Dr. Clarke diagnosed claimant's condition as having arisen from coal mine employment, a conclusion he reached at least in part because of the exclusion of other possible causes, not simply in reliance on claimant's asserted work history. Claimant had no history of smoking, and Dr. Clarke's report stated, "Throughout the entire examination, I have been unable to determine any other cause for his disabling dyspnea other than his work in a dusty environment."

This exclusion of other potential causes of pneumoconiosis may be an important factor in establishing causation. In comments published contemporaneously with the Part 718 regulations, the Department of Labor noted:

While it is true that a definitive diagnosis of pneumoconiosis is best made with pathologic examination of the lung, it is also true that a diagnosis can be made with reasonable certainty on the basis of other factors. In the absence of a positive x-ray, when a significant pulmonary impairment has been demonstrated on the basis of objective tests, and no significant factors other than coal mine dust exposure causing pulmonary impairment are shown to exist, then a diagnosis by exclusion may be made. Each claim should be considered on the basis of all the relevant evidence available.

45 Fed.Reg. 13678, 13687 (February 29, 1980) (emphasis added).

In order to be eligible for black lung benefits, the claimant must show that his pneumoconiosis "arose at least in part out of coal mine employment." 20 C.F.R. § 718.203(a). This is a lesser standard than the one than underlies a finding of pneumoconiosis under 20 C.F.R. § 718.202(a) (4). Because of the conflicting nature of the ALJ's findings, and because it is uncertain whether the evidence, properly considered, could support a finding that claimant's condition was causally related to his exposure to coal dust, we find that the inconsistent treatment by the ALJ was not necessarily harmless error. In this respect, we disagree with the Board.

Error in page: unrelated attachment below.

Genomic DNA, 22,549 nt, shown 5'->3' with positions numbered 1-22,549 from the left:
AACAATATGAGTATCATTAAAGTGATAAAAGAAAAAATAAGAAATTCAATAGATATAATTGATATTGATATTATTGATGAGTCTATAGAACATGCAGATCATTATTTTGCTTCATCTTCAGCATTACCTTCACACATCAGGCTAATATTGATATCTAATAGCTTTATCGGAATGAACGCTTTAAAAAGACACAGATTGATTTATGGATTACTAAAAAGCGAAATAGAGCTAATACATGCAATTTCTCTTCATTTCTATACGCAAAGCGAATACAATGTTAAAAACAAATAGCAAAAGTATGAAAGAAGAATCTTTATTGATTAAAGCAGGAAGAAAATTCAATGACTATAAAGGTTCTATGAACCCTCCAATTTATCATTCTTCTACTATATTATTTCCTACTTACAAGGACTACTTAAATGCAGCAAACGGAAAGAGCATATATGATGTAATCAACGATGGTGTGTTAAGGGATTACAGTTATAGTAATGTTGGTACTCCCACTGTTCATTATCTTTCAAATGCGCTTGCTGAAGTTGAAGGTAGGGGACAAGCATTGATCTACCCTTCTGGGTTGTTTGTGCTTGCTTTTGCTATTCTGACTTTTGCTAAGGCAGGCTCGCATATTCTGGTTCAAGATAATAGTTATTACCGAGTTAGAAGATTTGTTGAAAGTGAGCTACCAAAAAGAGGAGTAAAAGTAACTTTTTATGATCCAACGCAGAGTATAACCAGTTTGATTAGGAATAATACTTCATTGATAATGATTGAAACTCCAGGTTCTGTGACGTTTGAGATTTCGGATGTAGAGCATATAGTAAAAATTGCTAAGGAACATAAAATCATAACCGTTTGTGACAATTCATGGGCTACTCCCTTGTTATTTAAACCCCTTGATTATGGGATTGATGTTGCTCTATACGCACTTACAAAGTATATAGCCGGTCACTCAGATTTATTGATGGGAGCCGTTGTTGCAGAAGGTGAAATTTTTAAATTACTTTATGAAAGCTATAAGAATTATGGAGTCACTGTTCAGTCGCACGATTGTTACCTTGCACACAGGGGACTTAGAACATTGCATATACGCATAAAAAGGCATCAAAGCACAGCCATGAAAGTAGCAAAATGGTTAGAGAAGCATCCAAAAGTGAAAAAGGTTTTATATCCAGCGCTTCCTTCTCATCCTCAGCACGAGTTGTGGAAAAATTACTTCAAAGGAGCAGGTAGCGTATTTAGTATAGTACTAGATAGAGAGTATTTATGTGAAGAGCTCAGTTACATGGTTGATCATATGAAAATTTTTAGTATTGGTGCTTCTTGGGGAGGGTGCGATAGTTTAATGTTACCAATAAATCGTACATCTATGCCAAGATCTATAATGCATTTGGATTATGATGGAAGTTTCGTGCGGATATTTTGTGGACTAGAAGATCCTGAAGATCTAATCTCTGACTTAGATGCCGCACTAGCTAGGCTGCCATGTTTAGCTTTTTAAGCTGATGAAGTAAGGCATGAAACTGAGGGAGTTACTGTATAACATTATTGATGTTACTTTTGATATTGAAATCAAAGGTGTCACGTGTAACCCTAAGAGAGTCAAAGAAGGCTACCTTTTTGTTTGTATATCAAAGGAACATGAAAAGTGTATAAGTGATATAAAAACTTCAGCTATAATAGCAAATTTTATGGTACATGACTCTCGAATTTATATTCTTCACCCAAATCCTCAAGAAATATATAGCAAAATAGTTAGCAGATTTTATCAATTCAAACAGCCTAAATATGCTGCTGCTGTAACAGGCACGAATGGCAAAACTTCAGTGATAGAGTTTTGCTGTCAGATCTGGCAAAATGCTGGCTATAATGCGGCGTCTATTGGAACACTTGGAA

Accordingly, we REMAND this case to the Administrative Law Judge with instructions:

(1) to consider all relevant evidence of coal mine employment in arriving at a conclusion on the length of claimant's coal mine employment; and

(2) if that inquiry results in a finding that claimant worked less than ten years in the mines, then the ALJ should again consider the applicability of 20 C.F.R. § 718.202(a) (4), and should state specifically his findings on the question of whether claimant suffers from pneumoconiosis as defined in 20 C.F.R. § 718.201.

 *

THE HONORABLE RICHARD F. SUHRHEINRICH, United States District Court for the Eastern District of Michigan, sitting by designation